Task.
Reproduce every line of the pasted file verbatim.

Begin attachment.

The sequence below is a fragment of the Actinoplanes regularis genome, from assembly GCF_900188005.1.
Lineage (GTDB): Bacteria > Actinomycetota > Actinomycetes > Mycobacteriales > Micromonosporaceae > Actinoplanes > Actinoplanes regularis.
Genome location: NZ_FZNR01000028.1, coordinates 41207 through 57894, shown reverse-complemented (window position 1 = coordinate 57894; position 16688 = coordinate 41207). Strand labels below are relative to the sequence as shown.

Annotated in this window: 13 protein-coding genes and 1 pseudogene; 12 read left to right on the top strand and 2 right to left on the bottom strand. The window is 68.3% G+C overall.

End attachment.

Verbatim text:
The sequence below is a fragment of the Actinoplanes regularis genome, from assembly GCF_900188005.1.
Lineage (GTDB): Bacteria > Actinomycetota > Actinomycetes > Mycobacteriales > Micromonosporaceae > Actinoplanes > Actinoplanes regularis.
Genome location: NZ_FZNR01000028.1, coordinates 41207 through 57894, shown reverse-complemented (window position 1 = coordinate 57894; position 16688 = coordinate 41207). Strand labels below are relative to the sequence as shown.

Annotated in this window: 13 protein-coding genes and 1 pseudogene; 12 read left to right on the top strand and 2 right to left on the bottom strand. The window is 68.3% G+C overall.